Pectinaria articulata Haw. Asclepiadeae.
Thunberg n says this thick plant without leaves, is eaten,
after being pickled, by the Hottentots, and also by the colonists.
Pedalium murex Linn. Pedaliaceae.
Tropical eastern Asia.
The leafy stems, says Drury, are used in
thickening buttermilk, to which they give a rich appearance. Roxburgh
says venders of buttermilk are in the habit of diluting their merchandise
with water and then thickening the mixture with this plant, which
makes the adulterated article seem rich and of the best sort. A. Smith
says that water becomes mucilaginous by being simply stirred with the
fresh branches of this plant.
Pedicularis langsdorffi Fisch. Scrophulariaceae. LOUSEWORT.
Ainslie says the leaves are employed as a substitute for
tea by the inhabitants of the Kurile Islands.
Pelargonium acetosum Soland. Geraniaceae. STORK'S BILL.
Cape of Good Hope.
The buds and acid leaves are eaten.
P. peltatum Ait.
At the Cape of Good Hope, the buds and acid leaves are
P. triste Ait.
Syme says the tubers are eaten at the Cape of Good Hope.
P. zonale L'Herit.
The leaves and stalks are eaten in Yemen.
Peltandra virginica Rafin. Araceae. ARROW ARUM. VIRGINIAN
Eastern North America.
Bartram told Kalm that the Indians ate the
boiled spadix and berries as a luxury. When the berries are raw they
have a harsh, pungent taste, which they lose in great measure upon
boiling. The Indians also eat the roots cooked but never raw, as they are
then reckoned poisonous.
Peltaria alliacea Jacq. Cruciferae. GARLIC CRESS.
This plant is classed as an edible by botanists.
Pemphis acidula Forst. Lythraceae.
Tropical Asia and islands of the Pacific.
The leaves are used as a
potherb along the shores.
Pennisetum dasystachyum Desv. Gramineae.
Earth, in Travels in Northern Africa, says, at Agades, the slaves
were busy collecting and pounding the seeds of the karengia, or uzak,
which constitutes a great part of their food. Livingstone says the seeds
are collected regularly by the slaves over a large portion of central Africa
and are used as food.
P. typhoideum Rich. SPIKED MILLET.
This grass is supposed by Pickering to be a native of tropical
America. It is extensively cultivated about Bombay and forms a very
important article of food to the natives. In Africa, Livingstone found it
cultivated in great quantities as food for man. This species is cultivated
in many varieties in India, where it is a native. Drury says it is much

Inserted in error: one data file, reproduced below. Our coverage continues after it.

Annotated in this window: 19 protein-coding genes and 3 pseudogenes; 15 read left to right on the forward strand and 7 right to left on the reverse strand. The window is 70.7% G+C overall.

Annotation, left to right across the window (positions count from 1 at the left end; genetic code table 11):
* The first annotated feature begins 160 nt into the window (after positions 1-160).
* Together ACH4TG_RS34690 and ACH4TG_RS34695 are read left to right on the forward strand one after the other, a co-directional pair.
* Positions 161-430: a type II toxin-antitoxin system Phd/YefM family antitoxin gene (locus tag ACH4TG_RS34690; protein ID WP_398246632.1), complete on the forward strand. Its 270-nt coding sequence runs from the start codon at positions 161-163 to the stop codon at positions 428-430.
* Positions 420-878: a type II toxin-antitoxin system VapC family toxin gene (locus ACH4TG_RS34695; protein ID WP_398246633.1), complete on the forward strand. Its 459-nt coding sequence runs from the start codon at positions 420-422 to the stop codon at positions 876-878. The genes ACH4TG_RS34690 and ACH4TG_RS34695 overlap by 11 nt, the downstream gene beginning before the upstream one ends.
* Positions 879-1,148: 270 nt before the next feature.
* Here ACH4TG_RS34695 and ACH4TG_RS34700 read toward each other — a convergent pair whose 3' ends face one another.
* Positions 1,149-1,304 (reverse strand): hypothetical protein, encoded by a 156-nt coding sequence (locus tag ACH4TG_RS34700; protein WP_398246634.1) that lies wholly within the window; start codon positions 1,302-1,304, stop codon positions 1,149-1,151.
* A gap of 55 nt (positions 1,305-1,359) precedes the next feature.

cultivated in Coromandel, and that the grain is a very essential article of
diet among the natives of the northern Circars. The seeds, says Unger,
constitute the principal article of food for the negroes in various parts of
Africa. Four varieties are cultivated by the native farmers of Bengal who
eat the grain and feed their cattle with the straw.
Pentaclethra macrophylla Benth. Leguminosae.
A tree, known in Gabun as owala and in the Eboo
country as opachalo. The seeds are eaten by the natives, who also
extract a limpid oil from them.
Pentadesma butyracea Sabine. Guttiferae. BUTTER TREE.
The fruit is eaten. The yellow, greasy juice, which flows
from the fruit when it is cut, is mixed by the inhabitants of Sierra Leone
with their food but is not used by Europeans on account of the strong,
Pentatropis cynanchoides R. Br. Asclepiadeae.
Abyssinia, Persia and northwest India.
Its follicles are eaten.
Peplis portula Linn. Lythraceae. WATER PURSLANE.
Europe and adjoining Asia.
This plant is mentioned by Theophrastus
as cultivated, by Dioscorides as esculent; it is mentioned also by Pliny,
Varro and Columella. About Athens, it is eaten in salads.
Pereskia aculeata Mill. Cactaceae. BARBADOES GOOSEBERRY.
The fruit is yellow, edible, pleasant to the taste and is
used in the West Indies for preserving.
P. bleo DC.
Mexico and New Granada.
The leaves are eaten as a salad in Panama
and are called bleo by the natives.
Pergularia edulis Thunb. Asclepiadeae.
The young leaves are eaten as a potherb in Japan.
Perilla arguta Benth. Labiatae.
China and Japan.
An infusion of this plant is used, says Mueller, to
impart to table vegetables and other substances a deep red color. The
plant is an inmate of French flower gardens.
Periploca aphylla Decne. Asclepiadeae.
Northwest India, Afghanistan, south Persia, Arabia and Egypt.
flower-buds, says Brandis, are sweet and are eaten, raw or cooked, as a
Persea gratissima Gaertn. f. Lauraceae. ABACATE. AHUACATE.
ALLIGATOR PEAR. AVOCADO. AVOCATE. VEGETABLE MARROW.
A tree of tropical America.